At Walt Disney World near Orlando, Fla., visitors can save $400 off the price of a seven-night stay between February and the end of June. The deal — being touted as "buy four nights, get three free" — can be booked through the end of March.

Women’s travel
Girlfriend getaways are still incredibly popular, according to Stephanie Oswald, host of "All-Girl Getaways" on the Fine Living Network.

But she said women are being more cost-conscious, such as traveling in the middle of the week, meeting at the airport and renting one car together, or renting a vacation home and going to a day spa instead of going to a destination spa.

April Merenda, president and co-founder of Gutsy Women Travel, said her business is up 25 percent over last year. But she said some women are canceling or postponing their trips because of economic concerns. She said many companies have canceled tours, so she's picking up some of those travelers.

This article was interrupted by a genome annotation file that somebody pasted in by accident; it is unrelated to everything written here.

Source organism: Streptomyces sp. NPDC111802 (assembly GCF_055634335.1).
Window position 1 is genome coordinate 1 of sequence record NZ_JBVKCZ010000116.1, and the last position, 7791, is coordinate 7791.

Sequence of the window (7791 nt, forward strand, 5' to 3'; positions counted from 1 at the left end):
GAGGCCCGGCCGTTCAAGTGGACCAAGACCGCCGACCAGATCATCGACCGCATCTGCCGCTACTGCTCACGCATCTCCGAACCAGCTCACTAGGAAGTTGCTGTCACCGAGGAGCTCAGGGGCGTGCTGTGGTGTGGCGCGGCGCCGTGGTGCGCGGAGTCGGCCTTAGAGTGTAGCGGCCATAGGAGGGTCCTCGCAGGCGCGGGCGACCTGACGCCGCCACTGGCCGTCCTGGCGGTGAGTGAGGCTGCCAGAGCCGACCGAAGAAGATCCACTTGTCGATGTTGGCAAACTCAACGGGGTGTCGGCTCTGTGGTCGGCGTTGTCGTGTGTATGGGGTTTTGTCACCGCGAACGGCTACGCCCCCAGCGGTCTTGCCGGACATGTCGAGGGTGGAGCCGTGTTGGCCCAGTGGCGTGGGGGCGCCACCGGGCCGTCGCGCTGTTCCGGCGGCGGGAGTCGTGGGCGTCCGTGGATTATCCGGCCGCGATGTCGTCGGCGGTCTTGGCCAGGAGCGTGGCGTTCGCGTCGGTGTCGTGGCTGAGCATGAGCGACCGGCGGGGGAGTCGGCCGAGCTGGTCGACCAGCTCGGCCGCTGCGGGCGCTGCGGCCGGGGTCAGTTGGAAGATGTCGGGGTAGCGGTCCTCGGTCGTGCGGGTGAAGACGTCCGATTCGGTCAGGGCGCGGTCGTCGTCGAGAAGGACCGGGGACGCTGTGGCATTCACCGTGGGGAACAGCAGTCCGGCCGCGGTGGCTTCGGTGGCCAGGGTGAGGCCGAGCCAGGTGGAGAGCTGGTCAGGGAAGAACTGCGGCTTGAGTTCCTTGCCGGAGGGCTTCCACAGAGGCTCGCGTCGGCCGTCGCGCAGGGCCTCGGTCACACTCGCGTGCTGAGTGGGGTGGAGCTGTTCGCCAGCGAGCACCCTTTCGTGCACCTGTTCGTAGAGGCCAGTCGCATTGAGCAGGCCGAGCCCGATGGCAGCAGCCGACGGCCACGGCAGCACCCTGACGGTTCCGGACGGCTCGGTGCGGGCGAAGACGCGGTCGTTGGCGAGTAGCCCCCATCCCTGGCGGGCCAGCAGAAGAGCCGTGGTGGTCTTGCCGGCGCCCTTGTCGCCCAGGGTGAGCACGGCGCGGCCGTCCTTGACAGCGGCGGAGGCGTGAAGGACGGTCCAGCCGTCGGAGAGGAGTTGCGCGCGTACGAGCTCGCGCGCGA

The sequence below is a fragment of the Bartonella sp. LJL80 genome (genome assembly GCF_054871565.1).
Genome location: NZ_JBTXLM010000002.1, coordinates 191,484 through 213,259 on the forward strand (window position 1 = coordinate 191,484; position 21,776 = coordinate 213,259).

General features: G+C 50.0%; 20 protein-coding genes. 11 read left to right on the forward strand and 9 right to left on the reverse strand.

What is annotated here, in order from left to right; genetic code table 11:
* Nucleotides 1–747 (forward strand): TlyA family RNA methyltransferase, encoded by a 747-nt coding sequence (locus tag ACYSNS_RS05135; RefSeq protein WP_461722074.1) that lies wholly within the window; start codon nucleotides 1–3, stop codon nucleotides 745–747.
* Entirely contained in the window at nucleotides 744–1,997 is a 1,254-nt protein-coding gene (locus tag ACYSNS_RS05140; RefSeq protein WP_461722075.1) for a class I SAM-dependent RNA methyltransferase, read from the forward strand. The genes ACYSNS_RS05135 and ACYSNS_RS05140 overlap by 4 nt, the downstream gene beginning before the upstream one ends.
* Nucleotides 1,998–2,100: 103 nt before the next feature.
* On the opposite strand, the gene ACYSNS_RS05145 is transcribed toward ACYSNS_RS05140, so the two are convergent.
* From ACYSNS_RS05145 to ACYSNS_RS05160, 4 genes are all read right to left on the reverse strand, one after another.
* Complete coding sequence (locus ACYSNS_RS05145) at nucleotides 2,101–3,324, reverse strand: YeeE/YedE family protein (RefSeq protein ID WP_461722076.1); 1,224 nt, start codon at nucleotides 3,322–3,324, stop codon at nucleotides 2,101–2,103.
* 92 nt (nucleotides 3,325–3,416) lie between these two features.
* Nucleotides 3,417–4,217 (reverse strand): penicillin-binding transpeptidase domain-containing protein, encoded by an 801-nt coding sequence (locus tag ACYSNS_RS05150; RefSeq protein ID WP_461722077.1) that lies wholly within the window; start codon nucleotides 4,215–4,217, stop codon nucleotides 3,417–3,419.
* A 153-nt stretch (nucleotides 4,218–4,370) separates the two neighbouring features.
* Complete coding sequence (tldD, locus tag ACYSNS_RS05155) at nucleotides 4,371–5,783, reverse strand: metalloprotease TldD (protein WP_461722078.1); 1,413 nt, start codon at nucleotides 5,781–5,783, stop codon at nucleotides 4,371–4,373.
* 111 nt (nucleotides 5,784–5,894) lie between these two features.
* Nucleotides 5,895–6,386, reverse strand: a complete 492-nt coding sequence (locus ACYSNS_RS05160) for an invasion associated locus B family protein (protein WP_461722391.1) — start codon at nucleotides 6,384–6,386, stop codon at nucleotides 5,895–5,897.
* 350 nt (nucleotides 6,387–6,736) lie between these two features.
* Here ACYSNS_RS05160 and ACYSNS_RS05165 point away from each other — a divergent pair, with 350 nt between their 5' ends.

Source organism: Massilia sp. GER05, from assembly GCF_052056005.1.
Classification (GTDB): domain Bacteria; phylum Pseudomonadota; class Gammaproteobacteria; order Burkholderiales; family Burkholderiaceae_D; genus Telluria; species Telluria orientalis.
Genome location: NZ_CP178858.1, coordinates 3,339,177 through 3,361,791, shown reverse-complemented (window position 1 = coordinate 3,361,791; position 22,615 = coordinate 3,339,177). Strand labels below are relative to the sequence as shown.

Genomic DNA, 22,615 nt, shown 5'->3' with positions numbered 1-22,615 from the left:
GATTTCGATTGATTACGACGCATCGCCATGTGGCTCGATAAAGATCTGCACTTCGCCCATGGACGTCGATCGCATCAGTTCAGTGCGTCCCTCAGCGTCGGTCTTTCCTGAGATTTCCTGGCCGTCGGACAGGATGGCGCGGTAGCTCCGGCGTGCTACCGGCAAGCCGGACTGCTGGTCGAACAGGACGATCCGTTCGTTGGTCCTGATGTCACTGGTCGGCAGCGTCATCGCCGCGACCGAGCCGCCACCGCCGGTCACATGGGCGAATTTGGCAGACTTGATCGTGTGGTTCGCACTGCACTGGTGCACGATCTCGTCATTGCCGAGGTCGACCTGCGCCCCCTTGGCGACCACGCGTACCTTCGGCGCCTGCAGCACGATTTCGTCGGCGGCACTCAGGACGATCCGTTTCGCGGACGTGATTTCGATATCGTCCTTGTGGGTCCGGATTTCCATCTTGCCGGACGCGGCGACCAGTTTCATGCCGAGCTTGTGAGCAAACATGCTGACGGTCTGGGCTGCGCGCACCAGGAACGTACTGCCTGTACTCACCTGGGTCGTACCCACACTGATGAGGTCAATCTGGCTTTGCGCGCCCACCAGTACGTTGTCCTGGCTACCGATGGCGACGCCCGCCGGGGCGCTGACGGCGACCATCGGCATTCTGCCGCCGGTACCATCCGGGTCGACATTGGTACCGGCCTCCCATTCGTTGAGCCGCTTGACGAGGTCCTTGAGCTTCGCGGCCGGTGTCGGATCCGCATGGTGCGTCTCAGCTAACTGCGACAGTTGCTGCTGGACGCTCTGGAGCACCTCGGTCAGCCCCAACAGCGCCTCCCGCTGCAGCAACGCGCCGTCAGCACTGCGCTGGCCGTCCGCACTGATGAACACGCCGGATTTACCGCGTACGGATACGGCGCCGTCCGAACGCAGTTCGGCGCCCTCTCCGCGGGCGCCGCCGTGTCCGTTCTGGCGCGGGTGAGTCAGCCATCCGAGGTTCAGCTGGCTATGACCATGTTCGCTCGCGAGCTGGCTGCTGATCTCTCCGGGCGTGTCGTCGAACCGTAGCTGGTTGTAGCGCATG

Allison O'Sullivan, managing director of The Women's Travel Club, said the year started slowly and she cut back on trip offerings in January and February. But she said things are picking up. She's getting more calls and said she is "going full speed ahead the rest of the year."

The Women's Travel Club, which includes women from ranging from the 40s to 70s, has focused on international destinations, such as Italy, Iceland and Holland.

But O'Sullivan said she is planning to offer some domestic trips for women who want to stay closer to home, not worry about currency changes and use their miles.

"Yes, they are affected by the economy and are looking for deals, but they are not sitting at home," she said.